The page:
Posts Tagged ‘Wide-field Infrared Survey Explorer’

This Week in Space – March 19, 2010

March 21, 2010

The latest edition of “This Week in Space” is now available!  Check us out!!  And many thanks to our sponsors, Binary Space and Space Careers!

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Discovery at launchpad 39A. Source: NASA

Two million parts – all of them form the low bidder – as Wally Schirra  once famously quipped – if you put those parts together just right – you’ve got yourself a space shuttle – the problem is – just about every single one of them has to be working perfectly before a shuttle ever clears the tower.  But exceptions can be made….and that is what the shuttle launch team is doing for this next launch. With Discovery sitting on the launch pad for its penultimate flight – a helium valve  failed. The helium is used to make sure there is pressure in the fuel lines that feed the Orbital Maneuvering System engines – which handle the big course changes in orbit. Fixing the valve means a roll back to the the hangar – and a big delay. So the shuttle team will try to verify that some regulators downstream of the valve are working just fine. If so, it means they will have confidence they have only lost one layer of redundancy – and thus give Discovery its launching papers.

Source:  WISENASA’s Wide Field Infrared Survey Explorer – or WISE has captured an image – Charles Foster Kane would have liked to see – rosebud….
this one is no sled though – it is a cosmic blossom in a cluster of stars in the Berkeley 59 – which sounds a little like a group of sixties anti war radicals…anyway…the blue dots are the stars…and they are formed by the orange dust cloud in the middle – and the green – those are polycyclic aromatic hydrocarbons – of course…you can find those on earth in barbecue pits…for some reason I am hungry…WISE is also hunting for asteroids – and it has found more than a dozen that are near to earth – and we didn’t even know we were there. You’d be WISE to listen to this story – Chicken Littles.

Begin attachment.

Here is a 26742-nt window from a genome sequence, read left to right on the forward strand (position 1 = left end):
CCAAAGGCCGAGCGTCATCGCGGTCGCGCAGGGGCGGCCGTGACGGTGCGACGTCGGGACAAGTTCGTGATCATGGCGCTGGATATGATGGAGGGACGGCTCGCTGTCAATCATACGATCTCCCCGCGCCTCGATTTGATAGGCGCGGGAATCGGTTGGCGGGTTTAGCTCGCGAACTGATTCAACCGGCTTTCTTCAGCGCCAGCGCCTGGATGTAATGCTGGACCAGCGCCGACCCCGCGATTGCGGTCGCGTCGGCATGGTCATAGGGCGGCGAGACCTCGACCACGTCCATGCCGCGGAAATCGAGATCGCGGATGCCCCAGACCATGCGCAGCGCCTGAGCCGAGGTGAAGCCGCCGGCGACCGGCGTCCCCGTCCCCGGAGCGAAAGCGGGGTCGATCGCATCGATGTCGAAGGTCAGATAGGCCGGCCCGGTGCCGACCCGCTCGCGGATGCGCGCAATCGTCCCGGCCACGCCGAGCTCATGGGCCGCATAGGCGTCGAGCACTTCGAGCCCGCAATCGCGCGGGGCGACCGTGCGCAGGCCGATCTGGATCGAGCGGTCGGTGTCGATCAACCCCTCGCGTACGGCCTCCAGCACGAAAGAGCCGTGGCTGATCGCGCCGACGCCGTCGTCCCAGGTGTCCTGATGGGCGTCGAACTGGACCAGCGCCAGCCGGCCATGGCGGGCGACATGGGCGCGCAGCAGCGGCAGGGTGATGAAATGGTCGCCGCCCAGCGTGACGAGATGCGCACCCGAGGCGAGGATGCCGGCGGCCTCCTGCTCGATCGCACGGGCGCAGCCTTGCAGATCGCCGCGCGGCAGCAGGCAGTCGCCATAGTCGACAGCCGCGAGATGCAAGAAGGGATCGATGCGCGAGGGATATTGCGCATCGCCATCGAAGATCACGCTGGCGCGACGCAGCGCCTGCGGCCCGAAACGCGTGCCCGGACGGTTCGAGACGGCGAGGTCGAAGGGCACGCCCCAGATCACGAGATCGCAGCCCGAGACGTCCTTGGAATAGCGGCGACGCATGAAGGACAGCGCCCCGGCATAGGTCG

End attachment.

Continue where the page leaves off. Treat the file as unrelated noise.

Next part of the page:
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The Sky Is Falling! The Sky Is Falling!

January 30, 2010
WISE Spacecraft.  Source:  NASA/JPL

WISE Spacecraft. Source: NASA/JPL

The WISE guy has hit some pay celestial pay dirt.

NASA’s Wide-field Infrared Survey Explorer, launched in December – took this shot of a near earth asteroid on January 12th. Designated 2010 AB78 – (comets have much more fun names…) this asteroid is 158 million kilometers (98 million miles) from Earth. Diameter is one kilometer or 6 tenths of a mile. Scientists say this space rock is not on a path to collide with earth in the foreseeable future.

But an expert panel has just concluded we are not being so wise about conducting a survey of big near earth asteroids that could clonk us and wreak havoc. The National Research Council says the goal to find 90% of the earth threatening asteroids 460 feet/ 140 meters or larger 2020 will not be met – for lack of funding. Scientists say an asteroid as small as a hundred feet – or 30 meters across – could take out a city. If you don’t think this is money well spent – go ask a dinosaur what he or she thinks.

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OH A WISE Guy – eh?

December 21, 2009
WISE Spacecraft.  Source:  NASA/JPL

WISE Spacecraft. Source: NASA/JPL

Somewhere up there Curly Howard is nyuck nyuck nyucking over this one. NASA’s Wide-field Infrared Survey Explorer  – or WISE - spacecraft left the pad at Vandenberg Air Force Base – is now on its way to scan the heavens in unprecedented ways.

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NASA hopes WISE will orbit the earth from pole to pole for about ten months – snapping millions of infrared images – casting a wide net for cool things – and I mean that literally – things like brown dwarfs – an near earth asteroids and comets – which are hard for us to see otherwise.

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